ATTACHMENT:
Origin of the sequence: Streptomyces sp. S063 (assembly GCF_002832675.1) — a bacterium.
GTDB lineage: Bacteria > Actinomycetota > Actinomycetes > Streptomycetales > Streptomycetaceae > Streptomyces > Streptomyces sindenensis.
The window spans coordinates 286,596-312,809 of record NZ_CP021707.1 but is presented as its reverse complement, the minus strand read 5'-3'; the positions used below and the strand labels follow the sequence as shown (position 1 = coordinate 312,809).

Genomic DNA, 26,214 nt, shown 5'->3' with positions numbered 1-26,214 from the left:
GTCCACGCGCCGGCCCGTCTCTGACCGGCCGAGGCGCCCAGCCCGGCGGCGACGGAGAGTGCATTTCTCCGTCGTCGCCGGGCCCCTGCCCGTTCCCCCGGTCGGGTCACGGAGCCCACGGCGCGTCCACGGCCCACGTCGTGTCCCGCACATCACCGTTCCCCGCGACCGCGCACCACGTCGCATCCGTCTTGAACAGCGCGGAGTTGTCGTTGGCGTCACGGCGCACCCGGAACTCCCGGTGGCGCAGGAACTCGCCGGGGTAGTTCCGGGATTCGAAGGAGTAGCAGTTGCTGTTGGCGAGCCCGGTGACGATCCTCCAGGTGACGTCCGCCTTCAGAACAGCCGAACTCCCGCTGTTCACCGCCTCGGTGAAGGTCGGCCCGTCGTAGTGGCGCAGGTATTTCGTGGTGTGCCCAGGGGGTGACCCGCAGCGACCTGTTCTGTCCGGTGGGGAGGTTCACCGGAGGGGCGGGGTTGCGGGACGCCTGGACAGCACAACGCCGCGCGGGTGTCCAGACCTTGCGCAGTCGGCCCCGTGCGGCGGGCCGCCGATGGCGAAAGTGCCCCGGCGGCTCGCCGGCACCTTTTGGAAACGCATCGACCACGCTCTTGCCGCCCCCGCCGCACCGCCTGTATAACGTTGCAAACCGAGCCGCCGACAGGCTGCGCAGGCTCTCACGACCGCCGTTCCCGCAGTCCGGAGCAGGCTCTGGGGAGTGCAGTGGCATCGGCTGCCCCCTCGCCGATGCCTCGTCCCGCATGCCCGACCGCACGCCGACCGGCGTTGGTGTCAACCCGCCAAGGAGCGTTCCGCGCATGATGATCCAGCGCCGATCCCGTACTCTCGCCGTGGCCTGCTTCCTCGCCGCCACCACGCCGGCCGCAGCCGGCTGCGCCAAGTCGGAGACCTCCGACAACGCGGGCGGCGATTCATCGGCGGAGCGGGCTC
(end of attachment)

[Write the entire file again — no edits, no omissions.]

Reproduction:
Origin of the sequence: Streptomyces sp. S063 (assembly GCF_002832675.1) — a bacterium.
GTDB lineage: Bacteria > Actinomycetota > Actinomycetes > Streptomycetales > Streptomycetaceae > Streptomyces > Streptomyces sindenensis.
The window spans coordinates 286,596-312,809 of record NZ_CP021707.1 but is presented as its reverse complement, the minus strand read 5'-3'; the positions used below and the strand labels follow the sequence as shown (position 1 = coordinate 312,809).

Genomic DNA, 26,214 nt, shown 5'->3' with positions numbered 1-26,214 from the left:
GTCCACGCGCCGGCCCGTCTCTGACCGGCCGAGGCGCCCAGCCCGGCGGCGACGGAGAGTGCATTTCTCCGTCGTCGCCGGGCCCCTGCCCGTTCCCCCGGTCGGGTCACGGAGCCCACGGCGCGTCCACGGCCCACGTCGTGTCCCGCACATCACCGTTCCCCGCGACCGCGCACCACGTCGCATCCGTCTTGAACAGCGCGGAGTTGTCGTTGGCGTCACGGCGCACCCGGAACTCCCGGTGGCGCAGGAACTCGCCGGGGTAGTTCCGGGATTCGAAGGAGTAGCAGTTGCTGTTGGCGAGCCCGGTGACGATCCTCCAGGTGACGTCCGCCTTCAGAACAGCCGAACTCCCGCTGTTCACCGCCTCGGTGAAGGTCGGCCCGTCGTAGTGGCGCAGGTATTTCGTGGTGTGCCCAGGGGGTGACCCGCAGCGACCTGTTCTGTCCGGTGGGGAGGTTCACCGGAGGGGCGGGGTTGCGGGACGCCTGGACAGCACAACGCCGCGCGGGTGTCCAGACCTTGCGCAGTCGGCCCCGTGCGGCGGGCCGCCGATGGCGAAAGTGCCCCGGCGGCTCGCCGGCACCTTTTGGAAACGCATCGACCACGCTCTTGCCGCCCCCGCCGCACCGCCTGTATAACGTTGCAAACCGAGCCGCCGACAGGCTGCGCAGGCTCTCACGACCGCCGTTCCCGCAGTCCGGAGCAGGCTCTGGGGAGTGCAGTGGCATCGGCTGCCCCCTCGCCGATGCCTCGTCCCGCATGCCCGACCGCACGCCGACCGGCGTTGGTGTCAACCCGCCAAGGAGCGTTCCGCGCATGATGATCCAGCGCCGATCCCGTACTCTCGCCGTGGCCTGCTTCCTCGCCGCCACCACGCCGGCCGCAGCCGGCTGCGCCAAGTCGGAGACCTCCGACAACGCGGGCGGCGATTCATCGGCGGAGCGGGCTC